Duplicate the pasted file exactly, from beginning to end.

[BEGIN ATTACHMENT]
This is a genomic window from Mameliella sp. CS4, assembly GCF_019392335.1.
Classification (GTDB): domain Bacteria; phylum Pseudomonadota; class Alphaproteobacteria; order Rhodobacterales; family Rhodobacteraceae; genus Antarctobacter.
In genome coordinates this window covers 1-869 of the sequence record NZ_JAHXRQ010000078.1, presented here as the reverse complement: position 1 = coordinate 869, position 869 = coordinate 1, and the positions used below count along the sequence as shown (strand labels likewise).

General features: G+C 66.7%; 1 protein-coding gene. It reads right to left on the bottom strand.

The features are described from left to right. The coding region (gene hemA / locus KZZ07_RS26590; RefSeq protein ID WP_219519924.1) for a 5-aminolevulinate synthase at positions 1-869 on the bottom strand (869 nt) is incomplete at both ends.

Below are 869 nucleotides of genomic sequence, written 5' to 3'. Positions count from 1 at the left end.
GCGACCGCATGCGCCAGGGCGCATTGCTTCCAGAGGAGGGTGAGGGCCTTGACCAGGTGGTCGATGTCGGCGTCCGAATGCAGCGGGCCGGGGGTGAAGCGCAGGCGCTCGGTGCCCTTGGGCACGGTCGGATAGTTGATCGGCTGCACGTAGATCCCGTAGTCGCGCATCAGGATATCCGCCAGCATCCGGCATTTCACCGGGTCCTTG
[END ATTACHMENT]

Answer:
This is a genomic window from Mameliella sp. CS4, assembly GCF_019392335.1.
Classification (GTDB): domain Bacteria; phylum Pseudomonadota; class Alphaproteobacteria; order Rhodobacterales; family Rhodobacteraceae; genus Antarctobacter.
In genome coordinates this window covers 1-869 of the sequence record NZ_JAHXRQ010000078.1, presented here as the reverse complement: position 1 = coordinate 869, position 869 = coordinate 1, and the positions used below count along the sequence as shown (strand labels likewise).

General features: G+C 66.7%; 1 protein-coding gene. It reads right to left on the bottom strand.

The features are described from left to right. The coding region (gene hemA / locus KZZ07_RS26590; RefSeq protein ID WP_219519924.1) for a 5-aminolevulinate synthase at positions 1-869 on the bottom strand (869 nt) is incomplete at both ends.

Below are 869 nucleotides of genomic sequence, written 5' to 3'. Positions count from 1 at the left end.
GCGACCGCATGCGCCAGGGCGCATTGCTTCCAGAGGAGGGTGAGGGCCTTGACCAGGTGGTCGATGTCGGCGTCCGAATGCAGCGGGCCGGGGGTGAAGCGCAGGCGCTCGGTGCCCTTGGGCACGGTCGGATAGTTGATCGGCTGCACGTAGATCCCGTAGTCGCGCATCAGGATATCCGCCAGCATCCGGCATTTCACCGGGTCCTTG